Core and satellite is a model of portolio allocation that breaks the portfolio into two sections: the core, which is invested in traditional stock and bond strategies, and the satellite, which is invested in “alternative” strategies.
Q. What does the phrase “Core & Satellite” refer to?
This is the idea, which is now becoming pretty popular, that average investors should have two parts of their portfolios: a core part, which is exposure to market beta, and a “satellite” part that represents alternatives. Lots of studies have shown that, over the past few decades, these kinds of portfolios have outperformed traditional stock and bond investments.
Q. So, pretty easy to see how to get the core exposure. What about the “satellite”?
A. Well, that’s where this fits in to our Fund of Fund discussion. Most investors would get that “satellite” exposure through some sort of packaged investment covering several strategies at once… a traditional fund of hedge funds, a mutual fund running several alternative strategies, an ETF…or, maybe, through a managed futures account, an idea we’ll talk about in coming shows.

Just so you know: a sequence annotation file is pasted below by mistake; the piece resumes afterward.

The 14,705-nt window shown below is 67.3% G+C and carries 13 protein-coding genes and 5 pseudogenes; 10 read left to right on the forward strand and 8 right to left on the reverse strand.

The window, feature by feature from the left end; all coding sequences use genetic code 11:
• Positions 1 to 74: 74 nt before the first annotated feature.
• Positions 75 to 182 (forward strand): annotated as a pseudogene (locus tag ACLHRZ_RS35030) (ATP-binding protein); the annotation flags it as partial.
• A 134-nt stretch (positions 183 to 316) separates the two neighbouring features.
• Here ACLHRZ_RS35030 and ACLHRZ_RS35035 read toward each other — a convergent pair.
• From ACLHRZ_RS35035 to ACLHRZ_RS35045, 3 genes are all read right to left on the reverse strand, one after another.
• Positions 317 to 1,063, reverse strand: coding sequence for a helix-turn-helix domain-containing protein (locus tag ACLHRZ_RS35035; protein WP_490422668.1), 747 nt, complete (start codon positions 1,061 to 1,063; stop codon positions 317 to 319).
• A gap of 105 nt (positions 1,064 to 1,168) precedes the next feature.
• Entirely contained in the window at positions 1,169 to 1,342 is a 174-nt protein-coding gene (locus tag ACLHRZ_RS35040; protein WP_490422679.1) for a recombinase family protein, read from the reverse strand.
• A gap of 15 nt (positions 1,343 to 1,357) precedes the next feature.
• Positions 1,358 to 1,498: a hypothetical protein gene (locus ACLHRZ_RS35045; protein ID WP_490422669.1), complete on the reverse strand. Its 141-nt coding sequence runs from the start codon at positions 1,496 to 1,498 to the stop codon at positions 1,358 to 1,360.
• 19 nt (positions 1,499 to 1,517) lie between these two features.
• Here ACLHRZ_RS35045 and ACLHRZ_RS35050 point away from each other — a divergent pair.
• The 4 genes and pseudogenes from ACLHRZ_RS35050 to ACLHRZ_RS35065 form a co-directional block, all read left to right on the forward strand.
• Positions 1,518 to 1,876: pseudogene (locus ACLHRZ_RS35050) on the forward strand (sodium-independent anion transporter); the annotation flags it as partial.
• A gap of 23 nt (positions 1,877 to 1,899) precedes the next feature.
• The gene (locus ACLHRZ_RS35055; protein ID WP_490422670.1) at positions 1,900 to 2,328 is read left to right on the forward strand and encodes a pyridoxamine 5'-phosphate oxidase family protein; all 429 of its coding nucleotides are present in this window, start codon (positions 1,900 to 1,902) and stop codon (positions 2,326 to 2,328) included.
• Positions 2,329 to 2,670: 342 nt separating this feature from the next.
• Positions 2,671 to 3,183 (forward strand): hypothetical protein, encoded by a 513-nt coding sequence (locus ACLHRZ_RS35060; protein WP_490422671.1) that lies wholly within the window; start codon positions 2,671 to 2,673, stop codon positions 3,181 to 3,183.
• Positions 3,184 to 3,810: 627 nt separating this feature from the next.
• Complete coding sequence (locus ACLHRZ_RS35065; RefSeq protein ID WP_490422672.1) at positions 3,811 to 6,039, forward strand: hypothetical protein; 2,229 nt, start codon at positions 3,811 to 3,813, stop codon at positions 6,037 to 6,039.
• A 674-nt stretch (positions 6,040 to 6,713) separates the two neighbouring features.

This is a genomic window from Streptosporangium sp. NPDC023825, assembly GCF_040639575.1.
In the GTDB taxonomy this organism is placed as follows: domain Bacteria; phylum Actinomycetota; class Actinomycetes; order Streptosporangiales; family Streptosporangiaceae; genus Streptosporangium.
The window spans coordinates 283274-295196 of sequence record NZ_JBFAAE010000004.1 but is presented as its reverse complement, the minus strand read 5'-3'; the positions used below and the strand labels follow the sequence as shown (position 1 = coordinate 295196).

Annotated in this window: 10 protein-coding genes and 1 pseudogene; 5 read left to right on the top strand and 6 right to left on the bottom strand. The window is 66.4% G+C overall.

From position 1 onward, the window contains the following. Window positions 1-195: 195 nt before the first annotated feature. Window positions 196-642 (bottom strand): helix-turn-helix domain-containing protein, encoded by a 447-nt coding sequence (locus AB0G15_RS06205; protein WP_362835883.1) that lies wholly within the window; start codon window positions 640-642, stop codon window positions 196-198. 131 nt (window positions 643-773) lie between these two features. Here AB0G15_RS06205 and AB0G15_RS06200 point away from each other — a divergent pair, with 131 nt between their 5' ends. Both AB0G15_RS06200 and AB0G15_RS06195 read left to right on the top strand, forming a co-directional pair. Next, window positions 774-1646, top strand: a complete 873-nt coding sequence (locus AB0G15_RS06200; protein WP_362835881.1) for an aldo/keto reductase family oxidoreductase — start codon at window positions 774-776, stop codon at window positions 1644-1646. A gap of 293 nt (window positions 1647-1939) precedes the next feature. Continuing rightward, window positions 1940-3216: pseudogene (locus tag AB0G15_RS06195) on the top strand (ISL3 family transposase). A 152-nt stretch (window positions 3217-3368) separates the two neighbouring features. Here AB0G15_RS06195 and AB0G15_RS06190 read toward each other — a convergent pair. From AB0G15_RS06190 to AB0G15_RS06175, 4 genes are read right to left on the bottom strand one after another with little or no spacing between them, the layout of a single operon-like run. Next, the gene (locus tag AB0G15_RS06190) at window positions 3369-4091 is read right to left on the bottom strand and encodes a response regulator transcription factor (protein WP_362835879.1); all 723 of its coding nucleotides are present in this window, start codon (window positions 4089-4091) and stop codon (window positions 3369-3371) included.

Q. OK, so on Funds of Funds, we started talking yesterday about the diversification benefits they can get you. Here’s a basic question: is there such a thing as too much diversification?
A. It’s a fascinating issue. Several studies have shown some interesting results, especially for Funds of Funds: once the FoF’s investments exceeded about 30 or so subinvestments, performance suffered. And I think the reason for that is that at some point new funds wind up being correlated, not with the market, but with other funds in the portfolio… so adding them actually decreases diversification. For example, two strategic arbitrage funds might act differently from the overall market, but similarly to each other. So more is not always better.
Q. So what makes a great FoF manager?
A. One thing? Diligence. First, of course, to make extremely sure the hedge funds you’re investing in aren’t Madoffs. Second, to monitor their performance against “style drift” to ensure you maintain the diversification you’re trying for.
To do that, FoF need real staff – in the heyday, a lot of individuals jumped into the FoF business without the right infrastructure behind them, and their clients got burned as a result. Frankly, that’s a big reason that FoF haven’t been doing so well over the past couple of years, and why institutions moved to direct investment in the largest, very well known, hedge funds. The industry hurt itself with some inexperienced people jumping in.